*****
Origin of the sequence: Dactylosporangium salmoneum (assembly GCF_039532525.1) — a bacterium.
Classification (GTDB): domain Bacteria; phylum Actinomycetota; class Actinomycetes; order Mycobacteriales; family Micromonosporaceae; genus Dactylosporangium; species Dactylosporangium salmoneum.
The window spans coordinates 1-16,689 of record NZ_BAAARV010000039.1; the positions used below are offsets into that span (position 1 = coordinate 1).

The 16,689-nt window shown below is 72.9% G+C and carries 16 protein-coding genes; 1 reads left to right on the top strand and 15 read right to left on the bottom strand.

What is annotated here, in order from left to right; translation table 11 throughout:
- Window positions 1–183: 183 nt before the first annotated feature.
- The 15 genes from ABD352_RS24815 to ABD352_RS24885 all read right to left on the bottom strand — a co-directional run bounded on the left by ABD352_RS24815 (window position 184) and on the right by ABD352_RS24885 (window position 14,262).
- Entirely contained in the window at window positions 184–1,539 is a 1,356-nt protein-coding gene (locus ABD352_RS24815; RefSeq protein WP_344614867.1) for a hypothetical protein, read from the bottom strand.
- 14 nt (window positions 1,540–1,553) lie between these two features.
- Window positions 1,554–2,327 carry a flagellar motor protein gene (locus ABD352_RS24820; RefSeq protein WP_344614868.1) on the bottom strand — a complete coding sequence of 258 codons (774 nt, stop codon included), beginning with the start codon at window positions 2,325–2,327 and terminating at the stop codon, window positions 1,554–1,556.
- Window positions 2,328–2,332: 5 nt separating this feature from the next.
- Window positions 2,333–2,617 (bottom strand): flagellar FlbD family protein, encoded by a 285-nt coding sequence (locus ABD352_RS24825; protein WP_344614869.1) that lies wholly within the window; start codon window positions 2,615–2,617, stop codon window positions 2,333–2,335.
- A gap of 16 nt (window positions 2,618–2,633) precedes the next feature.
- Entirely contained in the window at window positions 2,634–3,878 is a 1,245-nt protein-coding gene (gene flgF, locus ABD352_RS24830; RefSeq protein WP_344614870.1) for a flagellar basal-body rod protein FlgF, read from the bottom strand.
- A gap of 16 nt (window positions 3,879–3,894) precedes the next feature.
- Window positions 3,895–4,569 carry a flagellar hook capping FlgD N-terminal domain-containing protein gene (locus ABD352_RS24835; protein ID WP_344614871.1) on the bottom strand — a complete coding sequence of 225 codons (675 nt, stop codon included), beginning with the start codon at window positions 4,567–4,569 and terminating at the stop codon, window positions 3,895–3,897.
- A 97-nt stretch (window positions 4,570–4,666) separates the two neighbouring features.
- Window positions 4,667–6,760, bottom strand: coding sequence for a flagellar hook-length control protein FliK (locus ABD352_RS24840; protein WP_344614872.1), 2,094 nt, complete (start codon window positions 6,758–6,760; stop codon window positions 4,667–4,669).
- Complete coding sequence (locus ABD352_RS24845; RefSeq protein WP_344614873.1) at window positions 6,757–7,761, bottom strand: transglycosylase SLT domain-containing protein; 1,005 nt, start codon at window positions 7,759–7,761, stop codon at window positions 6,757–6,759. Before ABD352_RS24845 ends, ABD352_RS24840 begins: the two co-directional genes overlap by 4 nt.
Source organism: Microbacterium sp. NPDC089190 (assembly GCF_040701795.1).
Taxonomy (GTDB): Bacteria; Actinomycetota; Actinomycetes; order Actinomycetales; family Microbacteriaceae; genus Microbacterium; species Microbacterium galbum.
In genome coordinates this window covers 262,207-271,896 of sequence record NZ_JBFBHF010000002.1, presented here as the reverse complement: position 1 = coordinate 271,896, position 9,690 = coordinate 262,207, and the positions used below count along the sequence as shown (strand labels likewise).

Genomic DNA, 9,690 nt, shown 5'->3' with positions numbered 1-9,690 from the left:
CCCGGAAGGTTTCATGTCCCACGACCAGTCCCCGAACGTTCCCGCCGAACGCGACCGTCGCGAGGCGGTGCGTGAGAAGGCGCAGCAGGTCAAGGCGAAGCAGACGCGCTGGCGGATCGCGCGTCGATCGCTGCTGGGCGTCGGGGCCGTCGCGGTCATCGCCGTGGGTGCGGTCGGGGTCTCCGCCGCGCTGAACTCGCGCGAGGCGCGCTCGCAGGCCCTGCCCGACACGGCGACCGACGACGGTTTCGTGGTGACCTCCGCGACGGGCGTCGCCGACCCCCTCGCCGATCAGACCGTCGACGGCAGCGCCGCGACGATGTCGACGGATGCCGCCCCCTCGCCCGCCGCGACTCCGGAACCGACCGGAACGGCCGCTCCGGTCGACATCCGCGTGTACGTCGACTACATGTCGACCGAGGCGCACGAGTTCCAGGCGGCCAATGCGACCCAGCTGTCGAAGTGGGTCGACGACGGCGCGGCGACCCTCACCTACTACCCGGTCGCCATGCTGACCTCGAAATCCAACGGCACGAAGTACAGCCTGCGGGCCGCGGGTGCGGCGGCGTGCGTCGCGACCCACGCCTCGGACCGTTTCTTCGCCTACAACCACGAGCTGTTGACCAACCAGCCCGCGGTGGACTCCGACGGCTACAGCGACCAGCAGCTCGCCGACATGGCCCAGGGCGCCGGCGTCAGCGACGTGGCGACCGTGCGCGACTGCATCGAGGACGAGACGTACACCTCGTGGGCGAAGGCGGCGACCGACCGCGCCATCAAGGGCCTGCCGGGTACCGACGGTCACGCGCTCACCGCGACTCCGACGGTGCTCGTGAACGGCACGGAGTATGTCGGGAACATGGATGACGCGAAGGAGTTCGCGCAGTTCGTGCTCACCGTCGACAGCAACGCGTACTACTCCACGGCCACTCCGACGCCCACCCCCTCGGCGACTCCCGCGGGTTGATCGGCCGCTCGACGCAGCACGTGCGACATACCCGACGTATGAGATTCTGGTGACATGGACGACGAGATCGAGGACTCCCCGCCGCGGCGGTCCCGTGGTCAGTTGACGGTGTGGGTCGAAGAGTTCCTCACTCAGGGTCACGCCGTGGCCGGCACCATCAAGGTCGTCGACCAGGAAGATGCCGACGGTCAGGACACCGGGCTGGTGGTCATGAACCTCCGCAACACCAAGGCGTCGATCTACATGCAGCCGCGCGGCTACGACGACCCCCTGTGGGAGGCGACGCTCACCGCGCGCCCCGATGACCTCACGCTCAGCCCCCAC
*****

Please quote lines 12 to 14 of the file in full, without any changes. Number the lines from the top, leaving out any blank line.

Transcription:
- Window positions 2,333–2,617 (bottom strand): flagellar FlbD family protein, encoded by a 285-nt coding sequence (locus ABD352_RS24825; protein WP_344614869.1) that lies wholly within the window; start codon window positions 2,615–2,617, stop codon window positions 2,333–2,335.
- A gap of 16 nt (window positions 2,618–2,633) precedes the next feature.
- Entirely contained in the window at window positions 2,634–3,878 is a 1,245-nt protein-coding gene (gene flgF, locus ABD352_RS24830; RefSeq protein WP_344614870.1) for a flagellar basal-body rod protein FlgF, read from the bottom strand.